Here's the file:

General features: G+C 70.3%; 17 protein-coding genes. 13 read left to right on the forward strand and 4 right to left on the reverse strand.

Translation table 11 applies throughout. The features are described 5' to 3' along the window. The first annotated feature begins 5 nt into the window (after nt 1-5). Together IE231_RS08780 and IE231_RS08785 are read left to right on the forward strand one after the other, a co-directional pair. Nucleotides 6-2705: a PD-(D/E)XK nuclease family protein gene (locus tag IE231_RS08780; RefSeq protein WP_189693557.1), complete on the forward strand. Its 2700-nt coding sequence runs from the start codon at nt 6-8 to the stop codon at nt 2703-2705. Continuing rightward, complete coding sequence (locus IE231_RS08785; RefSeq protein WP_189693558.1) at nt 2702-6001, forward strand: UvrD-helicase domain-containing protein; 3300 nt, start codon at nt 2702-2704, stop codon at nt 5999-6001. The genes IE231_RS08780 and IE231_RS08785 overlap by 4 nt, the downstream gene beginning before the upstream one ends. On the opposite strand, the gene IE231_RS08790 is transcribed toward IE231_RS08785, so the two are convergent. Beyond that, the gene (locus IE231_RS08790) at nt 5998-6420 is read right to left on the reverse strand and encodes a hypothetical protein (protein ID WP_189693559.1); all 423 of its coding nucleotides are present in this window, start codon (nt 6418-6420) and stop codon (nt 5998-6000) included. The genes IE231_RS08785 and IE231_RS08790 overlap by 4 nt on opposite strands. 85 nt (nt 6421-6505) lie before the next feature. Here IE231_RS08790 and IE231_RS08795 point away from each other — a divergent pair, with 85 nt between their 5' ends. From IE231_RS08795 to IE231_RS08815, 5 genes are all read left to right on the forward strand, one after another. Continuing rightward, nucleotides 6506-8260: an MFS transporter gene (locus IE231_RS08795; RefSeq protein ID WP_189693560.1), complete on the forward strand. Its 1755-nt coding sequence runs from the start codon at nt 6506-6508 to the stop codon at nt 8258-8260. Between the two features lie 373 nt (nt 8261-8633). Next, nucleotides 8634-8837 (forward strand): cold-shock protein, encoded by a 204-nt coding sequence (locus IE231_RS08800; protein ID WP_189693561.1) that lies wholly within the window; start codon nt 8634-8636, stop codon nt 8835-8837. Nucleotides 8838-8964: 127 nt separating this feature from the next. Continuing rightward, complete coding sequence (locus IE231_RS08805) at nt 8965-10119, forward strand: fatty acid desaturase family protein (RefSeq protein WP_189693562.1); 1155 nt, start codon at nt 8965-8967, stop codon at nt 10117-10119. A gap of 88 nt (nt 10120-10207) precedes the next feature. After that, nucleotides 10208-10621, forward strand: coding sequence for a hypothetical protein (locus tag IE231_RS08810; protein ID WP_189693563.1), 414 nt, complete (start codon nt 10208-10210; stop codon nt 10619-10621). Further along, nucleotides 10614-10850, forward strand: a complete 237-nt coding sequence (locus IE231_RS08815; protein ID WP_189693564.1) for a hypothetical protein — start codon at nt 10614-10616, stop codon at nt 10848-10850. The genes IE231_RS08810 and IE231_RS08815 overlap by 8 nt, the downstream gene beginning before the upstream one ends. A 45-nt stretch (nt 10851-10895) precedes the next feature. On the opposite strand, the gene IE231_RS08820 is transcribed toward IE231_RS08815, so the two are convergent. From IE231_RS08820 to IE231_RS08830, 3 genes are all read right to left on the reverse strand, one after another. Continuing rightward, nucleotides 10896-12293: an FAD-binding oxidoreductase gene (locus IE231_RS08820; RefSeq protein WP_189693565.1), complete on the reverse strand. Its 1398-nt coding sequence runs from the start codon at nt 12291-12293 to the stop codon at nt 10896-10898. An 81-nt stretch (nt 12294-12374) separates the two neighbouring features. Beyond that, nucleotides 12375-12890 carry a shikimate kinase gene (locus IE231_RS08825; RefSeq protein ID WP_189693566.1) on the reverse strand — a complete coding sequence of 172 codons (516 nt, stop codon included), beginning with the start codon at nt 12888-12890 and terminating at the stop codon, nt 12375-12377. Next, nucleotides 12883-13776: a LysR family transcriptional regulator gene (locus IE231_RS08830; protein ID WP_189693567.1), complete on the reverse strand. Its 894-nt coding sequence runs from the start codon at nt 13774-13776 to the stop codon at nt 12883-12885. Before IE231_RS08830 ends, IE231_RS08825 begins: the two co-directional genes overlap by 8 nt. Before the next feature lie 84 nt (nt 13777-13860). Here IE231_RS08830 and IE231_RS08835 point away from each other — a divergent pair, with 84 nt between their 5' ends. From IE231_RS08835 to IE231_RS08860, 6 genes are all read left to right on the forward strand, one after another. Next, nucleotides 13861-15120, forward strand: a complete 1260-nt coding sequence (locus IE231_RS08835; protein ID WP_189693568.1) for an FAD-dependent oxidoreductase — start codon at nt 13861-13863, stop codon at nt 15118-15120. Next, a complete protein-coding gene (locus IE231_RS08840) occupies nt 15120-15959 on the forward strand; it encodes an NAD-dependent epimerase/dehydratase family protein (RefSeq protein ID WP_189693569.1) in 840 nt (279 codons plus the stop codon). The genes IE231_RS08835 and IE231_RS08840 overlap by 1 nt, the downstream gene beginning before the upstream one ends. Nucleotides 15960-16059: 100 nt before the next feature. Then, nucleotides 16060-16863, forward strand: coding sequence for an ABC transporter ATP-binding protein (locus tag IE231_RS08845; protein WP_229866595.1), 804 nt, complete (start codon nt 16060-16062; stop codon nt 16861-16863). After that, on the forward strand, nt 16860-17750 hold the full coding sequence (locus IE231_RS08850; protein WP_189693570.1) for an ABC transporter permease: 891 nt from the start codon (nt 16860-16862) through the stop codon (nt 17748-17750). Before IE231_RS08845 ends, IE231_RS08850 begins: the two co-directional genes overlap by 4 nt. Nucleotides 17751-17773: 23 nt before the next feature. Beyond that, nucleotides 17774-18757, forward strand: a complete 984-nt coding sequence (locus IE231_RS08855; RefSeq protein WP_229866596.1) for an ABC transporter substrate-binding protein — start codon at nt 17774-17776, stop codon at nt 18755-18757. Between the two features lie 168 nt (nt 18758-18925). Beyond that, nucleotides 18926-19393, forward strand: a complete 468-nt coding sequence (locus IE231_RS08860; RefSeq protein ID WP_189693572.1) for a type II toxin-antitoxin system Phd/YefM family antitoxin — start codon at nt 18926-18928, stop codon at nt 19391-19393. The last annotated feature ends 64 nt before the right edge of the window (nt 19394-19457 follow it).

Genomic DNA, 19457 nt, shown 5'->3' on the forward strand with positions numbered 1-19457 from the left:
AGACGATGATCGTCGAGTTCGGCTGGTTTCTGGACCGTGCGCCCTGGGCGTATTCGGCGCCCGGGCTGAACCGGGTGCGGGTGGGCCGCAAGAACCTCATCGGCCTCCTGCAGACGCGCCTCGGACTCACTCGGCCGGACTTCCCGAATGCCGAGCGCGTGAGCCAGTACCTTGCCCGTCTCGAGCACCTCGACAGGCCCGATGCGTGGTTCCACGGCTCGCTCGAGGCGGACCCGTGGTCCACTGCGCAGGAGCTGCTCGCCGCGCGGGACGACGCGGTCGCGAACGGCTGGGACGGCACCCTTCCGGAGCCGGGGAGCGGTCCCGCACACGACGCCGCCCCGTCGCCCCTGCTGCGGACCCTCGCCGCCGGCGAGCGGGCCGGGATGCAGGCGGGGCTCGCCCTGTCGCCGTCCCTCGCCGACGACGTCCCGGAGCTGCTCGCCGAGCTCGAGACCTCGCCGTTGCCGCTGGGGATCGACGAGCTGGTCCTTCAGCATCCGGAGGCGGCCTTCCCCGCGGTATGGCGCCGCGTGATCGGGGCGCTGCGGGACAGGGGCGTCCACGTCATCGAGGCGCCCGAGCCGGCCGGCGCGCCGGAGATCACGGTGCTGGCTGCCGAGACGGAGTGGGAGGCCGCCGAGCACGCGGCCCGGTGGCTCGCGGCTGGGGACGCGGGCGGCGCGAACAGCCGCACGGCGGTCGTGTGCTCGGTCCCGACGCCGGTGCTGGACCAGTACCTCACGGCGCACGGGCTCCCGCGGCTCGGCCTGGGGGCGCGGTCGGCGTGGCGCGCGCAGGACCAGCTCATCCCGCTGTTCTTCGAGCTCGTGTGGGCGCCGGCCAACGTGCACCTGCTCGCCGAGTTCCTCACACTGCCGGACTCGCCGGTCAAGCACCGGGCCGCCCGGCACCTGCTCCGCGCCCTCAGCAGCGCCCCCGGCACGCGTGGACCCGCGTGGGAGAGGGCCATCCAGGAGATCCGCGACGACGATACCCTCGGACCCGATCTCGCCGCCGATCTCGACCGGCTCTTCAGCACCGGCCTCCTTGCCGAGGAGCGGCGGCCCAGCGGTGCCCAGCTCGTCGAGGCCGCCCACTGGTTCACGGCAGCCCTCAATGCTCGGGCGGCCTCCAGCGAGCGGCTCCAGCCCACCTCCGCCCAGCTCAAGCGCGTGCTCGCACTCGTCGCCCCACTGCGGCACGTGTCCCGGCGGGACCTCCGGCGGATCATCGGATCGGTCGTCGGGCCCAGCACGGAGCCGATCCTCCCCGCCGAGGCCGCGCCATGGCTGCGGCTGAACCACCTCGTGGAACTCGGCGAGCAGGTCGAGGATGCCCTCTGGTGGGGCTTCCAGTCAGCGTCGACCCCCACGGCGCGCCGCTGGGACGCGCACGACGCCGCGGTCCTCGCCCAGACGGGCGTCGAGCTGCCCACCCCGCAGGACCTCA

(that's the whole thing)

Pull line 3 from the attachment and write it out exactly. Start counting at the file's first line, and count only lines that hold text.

Genomic DNA, 19457 nt, shown 5'->3' on the forward strand with positions numbered 1-19457 from the left: